The Department of Bionanoscience focuses on the fundamental understanding of biological processes, from the level of single molecules to the full complexity of living cells. This research provides fascinating insight in the molecular mechanisms that lead to cellular function. Furthermore it enables the in vitro bottom-up construction of cellular machinery and it impacts applications ranging from biomolecular diagnostics to novel antibiotics and targeted nanomedicine. The department features a strongly multidisciplinary and international team of scientists, whose research areas include single-molecule biophysics, synthetic biology, as well as (quantitative) cell biology.
Mathematics explains why Crispr-Cas9 sometimes cuts the wrong DNA
The discovery of the Cas9 protein has been of great value to medical science. It has simplified gene editing tremendously, and may even make it possible to eliminate many hereditary diseases in the near future. Using Cas9, researchers have the ability to cut DNA in a cell to correct mutated genes, or paste new pieces of genetic material into the newly opened spot. Initially, the Crispr-Cas9 system seemed to be extremely accurate. But unfortunately, it is now apparent that Cas9 sometimes also cuts other DNA sequences similar to the exact sequences it was programmed to target. Scientists at Delft University of Technology have developed a mathematical model that explains why Cas9 cuts some DNA sequences while leaving others alone.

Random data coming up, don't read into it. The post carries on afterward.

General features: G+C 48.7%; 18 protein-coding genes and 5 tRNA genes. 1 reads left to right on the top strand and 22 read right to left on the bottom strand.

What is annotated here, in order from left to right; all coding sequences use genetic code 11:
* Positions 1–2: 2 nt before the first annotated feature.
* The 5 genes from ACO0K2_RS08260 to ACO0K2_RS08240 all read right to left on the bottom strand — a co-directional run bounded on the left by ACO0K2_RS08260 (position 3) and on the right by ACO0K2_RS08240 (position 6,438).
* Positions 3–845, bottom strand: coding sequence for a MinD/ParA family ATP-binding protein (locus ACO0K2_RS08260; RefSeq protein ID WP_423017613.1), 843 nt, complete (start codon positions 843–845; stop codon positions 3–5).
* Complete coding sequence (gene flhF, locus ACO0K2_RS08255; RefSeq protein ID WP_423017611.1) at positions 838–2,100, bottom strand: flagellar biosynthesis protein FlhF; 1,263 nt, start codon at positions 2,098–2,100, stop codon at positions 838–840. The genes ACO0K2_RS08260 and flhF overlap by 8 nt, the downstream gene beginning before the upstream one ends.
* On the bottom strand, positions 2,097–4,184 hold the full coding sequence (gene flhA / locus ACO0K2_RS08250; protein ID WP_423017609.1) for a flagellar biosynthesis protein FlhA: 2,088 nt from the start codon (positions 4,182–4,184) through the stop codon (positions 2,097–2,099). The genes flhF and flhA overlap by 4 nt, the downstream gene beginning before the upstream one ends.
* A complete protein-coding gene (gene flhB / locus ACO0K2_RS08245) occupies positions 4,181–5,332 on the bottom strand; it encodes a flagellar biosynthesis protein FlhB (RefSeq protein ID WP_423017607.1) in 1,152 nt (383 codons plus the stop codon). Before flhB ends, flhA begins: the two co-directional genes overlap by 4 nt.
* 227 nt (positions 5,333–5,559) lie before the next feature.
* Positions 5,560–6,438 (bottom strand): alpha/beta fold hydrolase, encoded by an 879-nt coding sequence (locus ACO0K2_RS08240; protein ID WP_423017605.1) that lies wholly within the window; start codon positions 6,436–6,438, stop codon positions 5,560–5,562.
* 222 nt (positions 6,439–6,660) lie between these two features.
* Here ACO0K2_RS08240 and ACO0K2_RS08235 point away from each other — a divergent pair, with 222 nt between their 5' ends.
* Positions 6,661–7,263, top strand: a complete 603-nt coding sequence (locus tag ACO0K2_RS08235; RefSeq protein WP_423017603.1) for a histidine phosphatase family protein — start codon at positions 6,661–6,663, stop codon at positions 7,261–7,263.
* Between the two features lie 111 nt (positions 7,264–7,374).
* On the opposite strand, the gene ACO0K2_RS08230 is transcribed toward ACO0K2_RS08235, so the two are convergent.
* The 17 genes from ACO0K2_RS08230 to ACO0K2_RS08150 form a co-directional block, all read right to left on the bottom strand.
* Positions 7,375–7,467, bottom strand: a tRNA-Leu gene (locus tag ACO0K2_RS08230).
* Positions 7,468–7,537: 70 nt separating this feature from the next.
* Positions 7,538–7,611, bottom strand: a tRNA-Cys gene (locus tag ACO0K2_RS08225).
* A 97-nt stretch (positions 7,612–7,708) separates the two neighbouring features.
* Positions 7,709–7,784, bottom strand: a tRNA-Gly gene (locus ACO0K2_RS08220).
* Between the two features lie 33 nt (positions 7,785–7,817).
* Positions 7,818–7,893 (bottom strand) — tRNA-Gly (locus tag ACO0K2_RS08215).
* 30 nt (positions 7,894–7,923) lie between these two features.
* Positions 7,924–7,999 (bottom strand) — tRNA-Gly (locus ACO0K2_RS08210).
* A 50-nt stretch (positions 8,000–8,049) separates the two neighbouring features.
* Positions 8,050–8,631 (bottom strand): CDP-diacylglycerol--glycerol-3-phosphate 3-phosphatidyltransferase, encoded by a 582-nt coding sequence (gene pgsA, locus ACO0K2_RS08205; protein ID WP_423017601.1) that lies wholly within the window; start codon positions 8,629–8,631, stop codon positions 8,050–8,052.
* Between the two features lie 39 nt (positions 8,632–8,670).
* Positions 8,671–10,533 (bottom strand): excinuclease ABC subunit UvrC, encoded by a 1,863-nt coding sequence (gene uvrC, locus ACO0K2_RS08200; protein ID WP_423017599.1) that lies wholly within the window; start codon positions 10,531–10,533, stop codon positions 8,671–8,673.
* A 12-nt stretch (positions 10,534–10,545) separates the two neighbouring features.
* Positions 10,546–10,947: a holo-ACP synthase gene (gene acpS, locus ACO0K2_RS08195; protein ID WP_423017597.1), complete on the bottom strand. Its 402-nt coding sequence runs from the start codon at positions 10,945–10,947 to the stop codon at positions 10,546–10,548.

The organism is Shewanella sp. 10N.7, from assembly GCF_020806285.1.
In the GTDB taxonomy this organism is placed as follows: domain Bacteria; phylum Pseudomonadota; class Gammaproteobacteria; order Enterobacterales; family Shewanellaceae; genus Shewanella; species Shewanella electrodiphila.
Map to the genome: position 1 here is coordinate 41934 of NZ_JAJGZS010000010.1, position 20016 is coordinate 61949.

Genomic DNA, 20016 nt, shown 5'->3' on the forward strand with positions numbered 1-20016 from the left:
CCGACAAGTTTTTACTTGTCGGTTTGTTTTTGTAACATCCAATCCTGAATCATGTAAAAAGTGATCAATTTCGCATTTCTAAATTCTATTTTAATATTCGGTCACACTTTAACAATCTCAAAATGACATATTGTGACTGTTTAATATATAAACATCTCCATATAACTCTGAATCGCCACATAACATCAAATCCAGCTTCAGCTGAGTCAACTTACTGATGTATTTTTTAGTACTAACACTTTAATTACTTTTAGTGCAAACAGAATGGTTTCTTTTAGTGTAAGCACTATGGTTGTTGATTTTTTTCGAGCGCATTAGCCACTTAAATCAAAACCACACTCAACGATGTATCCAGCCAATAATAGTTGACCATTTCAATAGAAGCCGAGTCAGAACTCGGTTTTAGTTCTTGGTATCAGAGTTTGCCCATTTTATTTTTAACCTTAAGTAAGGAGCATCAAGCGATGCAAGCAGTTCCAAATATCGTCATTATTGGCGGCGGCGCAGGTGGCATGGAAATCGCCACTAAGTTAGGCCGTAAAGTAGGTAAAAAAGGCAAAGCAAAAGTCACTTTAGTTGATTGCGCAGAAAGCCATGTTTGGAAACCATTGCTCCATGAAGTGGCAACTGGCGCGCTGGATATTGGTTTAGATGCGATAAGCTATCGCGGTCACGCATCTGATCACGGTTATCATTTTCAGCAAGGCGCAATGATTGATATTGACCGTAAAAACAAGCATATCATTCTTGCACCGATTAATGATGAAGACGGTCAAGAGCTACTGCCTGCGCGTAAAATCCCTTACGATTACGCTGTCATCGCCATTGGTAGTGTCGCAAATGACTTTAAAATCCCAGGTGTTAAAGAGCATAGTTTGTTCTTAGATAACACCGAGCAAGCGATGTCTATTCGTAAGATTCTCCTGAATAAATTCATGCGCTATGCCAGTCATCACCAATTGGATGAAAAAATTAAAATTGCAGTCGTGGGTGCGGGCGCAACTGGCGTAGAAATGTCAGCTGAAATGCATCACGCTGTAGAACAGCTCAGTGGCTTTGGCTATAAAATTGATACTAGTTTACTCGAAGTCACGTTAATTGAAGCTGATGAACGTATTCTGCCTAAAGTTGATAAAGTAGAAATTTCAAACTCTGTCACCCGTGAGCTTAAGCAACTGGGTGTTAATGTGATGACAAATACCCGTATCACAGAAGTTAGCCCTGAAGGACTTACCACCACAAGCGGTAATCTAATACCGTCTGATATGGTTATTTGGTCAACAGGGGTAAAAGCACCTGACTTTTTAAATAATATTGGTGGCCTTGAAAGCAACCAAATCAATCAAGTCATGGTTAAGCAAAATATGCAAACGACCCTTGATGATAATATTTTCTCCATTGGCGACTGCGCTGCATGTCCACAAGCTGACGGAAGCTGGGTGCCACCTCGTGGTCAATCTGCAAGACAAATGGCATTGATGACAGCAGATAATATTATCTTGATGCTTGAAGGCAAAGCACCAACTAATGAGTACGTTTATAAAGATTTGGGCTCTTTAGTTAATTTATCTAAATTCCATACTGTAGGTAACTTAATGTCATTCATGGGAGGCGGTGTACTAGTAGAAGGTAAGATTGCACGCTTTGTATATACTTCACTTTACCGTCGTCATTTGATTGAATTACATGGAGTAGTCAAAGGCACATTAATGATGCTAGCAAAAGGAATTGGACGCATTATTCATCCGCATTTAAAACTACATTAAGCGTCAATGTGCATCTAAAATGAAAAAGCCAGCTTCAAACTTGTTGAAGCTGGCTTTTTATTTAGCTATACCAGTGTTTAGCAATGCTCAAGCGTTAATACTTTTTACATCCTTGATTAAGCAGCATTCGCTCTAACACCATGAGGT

Clive Brown of Oxford Nanopore at Bioengineering Institute kickoff
On Tuesday 27 March, TU Delft will launch the Delft Bioengineering Institute. Main speaker is Clive Brown, Chief Technology Officer at DNA sequencing specialist Oxford Nanopore Technologies.